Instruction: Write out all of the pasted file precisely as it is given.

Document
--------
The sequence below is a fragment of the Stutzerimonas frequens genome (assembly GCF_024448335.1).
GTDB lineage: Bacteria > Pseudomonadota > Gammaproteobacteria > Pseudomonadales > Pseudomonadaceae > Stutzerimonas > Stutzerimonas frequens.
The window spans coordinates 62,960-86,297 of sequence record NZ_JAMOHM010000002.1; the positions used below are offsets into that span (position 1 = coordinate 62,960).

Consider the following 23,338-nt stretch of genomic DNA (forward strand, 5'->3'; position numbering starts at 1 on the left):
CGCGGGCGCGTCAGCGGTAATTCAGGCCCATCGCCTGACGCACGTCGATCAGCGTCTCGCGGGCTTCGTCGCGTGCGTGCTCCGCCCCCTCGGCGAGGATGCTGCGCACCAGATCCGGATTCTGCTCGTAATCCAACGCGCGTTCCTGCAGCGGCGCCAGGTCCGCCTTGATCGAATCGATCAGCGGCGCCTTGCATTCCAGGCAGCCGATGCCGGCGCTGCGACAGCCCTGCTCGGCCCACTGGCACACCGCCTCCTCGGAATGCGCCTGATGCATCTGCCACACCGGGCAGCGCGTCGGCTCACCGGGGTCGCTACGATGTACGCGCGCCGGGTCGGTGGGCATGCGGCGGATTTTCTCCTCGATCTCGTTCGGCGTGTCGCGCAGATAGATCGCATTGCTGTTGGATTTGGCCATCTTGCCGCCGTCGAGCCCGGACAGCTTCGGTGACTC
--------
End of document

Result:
The sequence below is a fragment of the Stutzerimonas frequens genome (assembly GCF_024448335.1).
GTDB lineage: Bacteria > Pseudomonadota > Gammaproteobacteria > Pseudomonadales > Pseudomonadaceae > Stutzerimonas > Stutzerimonas frequens.
The window spans coordinates 62,960-86,297 of sequence record NZ_JAMOHM010000002.1; the positions used below are offsets into that span (position 1 = coordinate 62,960).

Consider the following 23,338-nt stretch of genomic DNA (forward strand, 5'->3'; position numbering starts at 1 on the left):
CGCGGGCGCGTCAGCGGTAATTCAGGCCCATCGCCTGACGCACGTCGATCAGCGTCTCGCGGGCTTCGTCGCGTGCGTGCTCCGCCCCCTCGGCGAGGATGCTGCGCACCAGATCCGGATTCTGCTCGTAATCCAACGCGCGTTCCTGCAGCGGCGCCAGGTCCGCCTTGATCGAATCGATCAGCGGCGCCTTGCATTCCAGGCAGCCGATGCCGGCGCTGCGACAGCCCTGCTCGGCCCACTGGCACACCGCCTCCTCGGAATGCGCCTGATGCATCTGCCACACCGGGCAGCGCGTCGGCTCACCGGGGTCGCTACGATGTACGCGCGCCGGGTCGGTGGGCATGCGGCGGATTTTCTCCTCGATCTCGTTCGGCGTGTCGCGCAGATAGATCGCATTGCTGTTGGATTTGGCCATCTTGCCGCCGTCGAGCCCGGACAGCTTCGGTGACTC